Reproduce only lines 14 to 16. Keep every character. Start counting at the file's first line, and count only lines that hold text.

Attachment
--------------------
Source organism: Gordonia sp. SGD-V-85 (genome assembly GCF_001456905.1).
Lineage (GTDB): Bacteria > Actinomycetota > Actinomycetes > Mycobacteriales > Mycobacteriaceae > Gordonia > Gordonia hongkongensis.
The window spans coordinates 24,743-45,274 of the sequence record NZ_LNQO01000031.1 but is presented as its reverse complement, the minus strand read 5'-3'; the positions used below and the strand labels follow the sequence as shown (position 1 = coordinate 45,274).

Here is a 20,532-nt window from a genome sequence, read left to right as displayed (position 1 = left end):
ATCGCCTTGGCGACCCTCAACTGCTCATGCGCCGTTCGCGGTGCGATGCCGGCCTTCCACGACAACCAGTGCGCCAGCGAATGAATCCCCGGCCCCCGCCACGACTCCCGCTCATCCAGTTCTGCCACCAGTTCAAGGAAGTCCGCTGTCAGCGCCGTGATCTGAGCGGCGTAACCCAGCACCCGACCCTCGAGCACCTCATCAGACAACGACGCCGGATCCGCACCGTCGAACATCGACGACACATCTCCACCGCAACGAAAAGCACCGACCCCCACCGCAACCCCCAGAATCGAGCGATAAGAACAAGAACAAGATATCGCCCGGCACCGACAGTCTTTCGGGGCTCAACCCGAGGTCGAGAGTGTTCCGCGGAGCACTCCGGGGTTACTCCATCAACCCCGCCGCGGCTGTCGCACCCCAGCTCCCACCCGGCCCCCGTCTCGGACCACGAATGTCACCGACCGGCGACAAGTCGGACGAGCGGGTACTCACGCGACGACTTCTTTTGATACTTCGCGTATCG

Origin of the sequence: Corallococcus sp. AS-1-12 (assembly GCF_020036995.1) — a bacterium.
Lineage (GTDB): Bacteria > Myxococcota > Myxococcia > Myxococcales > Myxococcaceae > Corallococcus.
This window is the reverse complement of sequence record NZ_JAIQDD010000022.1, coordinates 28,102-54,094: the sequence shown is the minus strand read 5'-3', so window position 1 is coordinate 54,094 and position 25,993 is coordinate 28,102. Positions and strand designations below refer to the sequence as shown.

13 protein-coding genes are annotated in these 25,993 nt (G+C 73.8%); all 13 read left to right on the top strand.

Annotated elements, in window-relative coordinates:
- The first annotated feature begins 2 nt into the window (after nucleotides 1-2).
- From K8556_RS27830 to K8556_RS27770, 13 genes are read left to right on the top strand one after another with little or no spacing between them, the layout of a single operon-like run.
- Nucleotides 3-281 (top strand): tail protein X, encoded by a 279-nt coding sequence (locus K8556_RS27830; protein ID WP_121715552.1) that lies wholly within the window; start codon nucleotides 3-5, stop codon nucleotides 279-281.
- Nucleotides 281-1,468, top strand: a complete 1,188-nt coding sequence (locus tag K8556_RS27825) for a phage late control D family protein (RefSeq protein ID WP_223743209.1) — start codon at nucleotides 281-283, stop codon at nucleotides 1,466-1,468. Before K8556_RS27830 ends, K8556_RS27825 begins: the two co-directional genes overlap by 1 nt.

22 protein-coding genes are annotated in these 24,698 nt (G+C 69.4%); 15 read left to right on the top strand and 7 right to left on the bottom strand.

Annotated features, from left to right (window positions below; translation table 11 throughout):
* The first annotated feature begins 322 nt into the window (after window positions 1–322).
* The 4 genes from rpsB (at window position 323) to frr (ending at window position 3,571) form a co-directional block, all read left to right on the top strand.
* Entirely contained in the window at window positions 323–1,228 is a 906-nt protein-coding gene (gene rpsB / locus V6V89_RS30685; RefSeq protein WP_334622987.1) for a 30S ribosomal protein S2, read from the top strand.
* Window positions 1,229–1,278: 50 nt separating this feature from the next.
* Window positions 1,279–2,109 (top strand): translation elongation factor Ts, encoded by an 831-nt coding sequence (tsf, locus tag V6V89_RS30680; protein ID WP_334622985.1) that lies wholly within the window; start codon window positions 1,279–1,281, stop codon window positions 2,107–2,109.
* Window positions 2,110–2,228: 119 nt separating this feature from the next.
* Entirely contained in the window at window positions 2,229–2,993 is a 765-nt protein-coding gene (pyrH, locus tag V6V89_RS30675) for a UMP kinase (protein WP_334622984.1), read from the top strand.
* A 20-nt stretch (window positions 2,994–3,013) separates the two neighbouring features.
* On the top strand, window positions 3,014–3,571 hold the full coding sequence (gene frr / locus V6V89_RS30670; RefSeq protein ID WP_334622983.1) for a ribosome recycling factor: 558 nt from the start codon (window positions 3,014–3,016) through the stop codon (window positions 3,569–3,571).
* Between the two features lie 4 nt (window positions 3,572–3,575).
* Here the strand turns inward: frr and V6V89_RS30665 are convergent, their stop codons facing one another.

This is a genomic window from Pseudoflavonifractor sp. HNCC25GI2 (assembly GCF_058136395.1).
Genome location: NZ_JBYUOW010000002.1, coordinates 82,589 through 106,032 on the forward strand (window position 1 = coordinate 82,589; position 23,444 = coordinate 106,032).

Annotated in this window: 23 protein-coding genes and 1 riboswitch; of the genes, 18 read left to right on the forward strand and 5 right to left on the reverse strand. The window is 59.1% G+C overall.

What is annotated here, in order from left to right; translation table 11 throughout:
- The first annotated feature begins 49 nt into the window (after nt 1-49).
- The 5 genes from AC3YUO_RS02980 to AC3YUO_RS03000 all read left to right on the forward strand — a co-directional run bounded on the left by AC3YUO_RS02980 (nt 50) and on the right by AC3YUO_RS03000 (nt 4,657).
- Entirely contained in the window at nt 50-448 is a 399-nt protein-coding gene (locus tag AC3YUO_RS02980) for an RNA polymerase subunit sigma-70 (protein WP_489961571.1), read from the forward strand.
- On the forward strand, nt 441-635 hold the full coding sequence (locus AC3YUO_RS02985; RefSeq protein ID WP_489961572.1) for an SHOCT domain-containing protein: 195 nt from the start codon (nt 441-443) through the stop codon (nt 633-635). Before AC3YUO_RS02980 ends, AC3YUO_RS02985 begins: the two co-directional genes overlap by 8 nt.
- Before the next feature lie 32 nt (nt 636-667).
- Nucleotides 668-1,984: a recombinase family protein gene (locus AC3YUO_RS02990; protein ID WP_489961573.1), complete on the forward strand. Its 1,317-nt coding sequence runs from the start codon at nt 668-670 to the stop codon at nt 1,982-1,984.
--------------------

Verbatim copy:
- Nucleotides 281-1,468, top strand: a complete 1,188-nt coding sequence (locus tag K8556_RS27825) for a phage late control D family protein (RefSeq protein ID WP_223743209.1) — start codon at nucleotides 281-283, stop codon at nucleotides 1,466-1,468. Before K8556_RS27830 ends, K8556_RS27825 begins: the two co-directional genes overlap by 1 nt.

22 protein-coding genes are annotated in these 24,698 nt (G+C 69.4%); 15 read left to right on the top strand and 7 right to left on the bottom strand.

Annotated features, from left to right (window positions below; translation table 11 throughout):